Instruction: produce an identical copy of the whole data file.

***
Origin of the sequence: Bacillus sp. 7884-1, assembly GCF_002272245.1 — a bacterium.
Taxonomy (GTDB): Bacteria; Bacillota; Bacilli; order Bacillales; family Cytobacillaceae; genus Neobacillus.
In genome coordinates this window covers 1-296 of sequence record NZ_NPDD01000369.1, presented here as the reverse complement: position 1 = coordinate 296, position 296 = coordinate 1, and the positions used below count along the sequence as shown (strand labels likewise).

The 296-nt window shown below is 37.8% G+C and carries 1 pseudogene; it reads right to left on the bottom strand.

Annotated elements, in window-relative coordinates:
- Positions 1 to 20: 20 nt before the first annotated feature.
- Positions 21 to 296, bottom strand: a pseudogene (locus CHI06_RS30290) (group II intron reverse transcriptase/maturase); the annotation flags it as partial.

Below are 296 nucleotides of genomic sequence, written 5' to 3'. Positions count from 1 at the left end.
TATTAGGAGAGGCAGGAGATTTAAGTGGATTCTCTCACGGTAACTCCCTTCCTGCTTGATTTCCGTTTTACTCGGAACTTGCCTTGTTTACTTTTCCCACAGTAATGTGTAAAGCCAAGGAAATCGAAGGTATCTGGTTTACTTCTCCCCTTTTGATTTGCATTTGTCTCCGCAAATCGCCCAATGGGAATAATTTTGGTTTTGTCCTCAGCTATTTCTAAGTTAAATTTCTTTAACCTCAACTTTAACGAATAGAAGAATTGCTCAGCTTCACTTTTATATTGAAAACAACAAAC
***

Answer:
Origin of the sequence: Bacillus sp. 7884-1, assembly GCF_002272245.1 — a bacterium.
Taxonomy (GTDB): Bacteria; Bacillota; Bacilli; order Bacillales; family Cytobacillaceae; genus Neobacillus.
In genome coordinates this window covers 1-296 of sequence record NZ_NPDD01000369.1, presented here as the reverse complement: position 1 = coordinate 296, position 296 = coordinate 1, and the positions used below count along the sequence as shown (strand labels likewise).

The 296-nt window shown below is 37.8% G+C and carries 1 pseudogene; it reads right to left on the bottom strand.

Annotated elements, in window-relative coordinates:
- Positions 1 to 20: 20 nt before the first annotated feature.
- Positions 21 to 296, bottom strand: a pseudogene (locus CHI06_RS30290) (group II intron reverse transcriptase/maturase); the annotation flags it as partial.

Below are 296 nucleotides of genomic sequence, written 5' to 3'. Positions count from 1 at the left end.
TATTAGGAGAGGCAGGAGATTTAAGTGGATTCTCTCACGGTAACTCCCTTCCTGCTTGATTTCCGTTTTACTCGGAACTTGCCTTGTTTACTTTTCCCACAGTAATGTGTAAAGCCAAGGAAATCGAAGGTATCTGGTTTACTTCTCCCCTTTTGATTTGCATTTGTCTCCGCAAATCGCCCAATGGGAATAATTTTGGTTTTGTCCTCAGCTATTTCTAAGTTAAATTTCTTTAACCTCAACTTTAACGAATAGAAGAATTGCTCAGCTTCACTTTTATATTGAAAACAACAAAC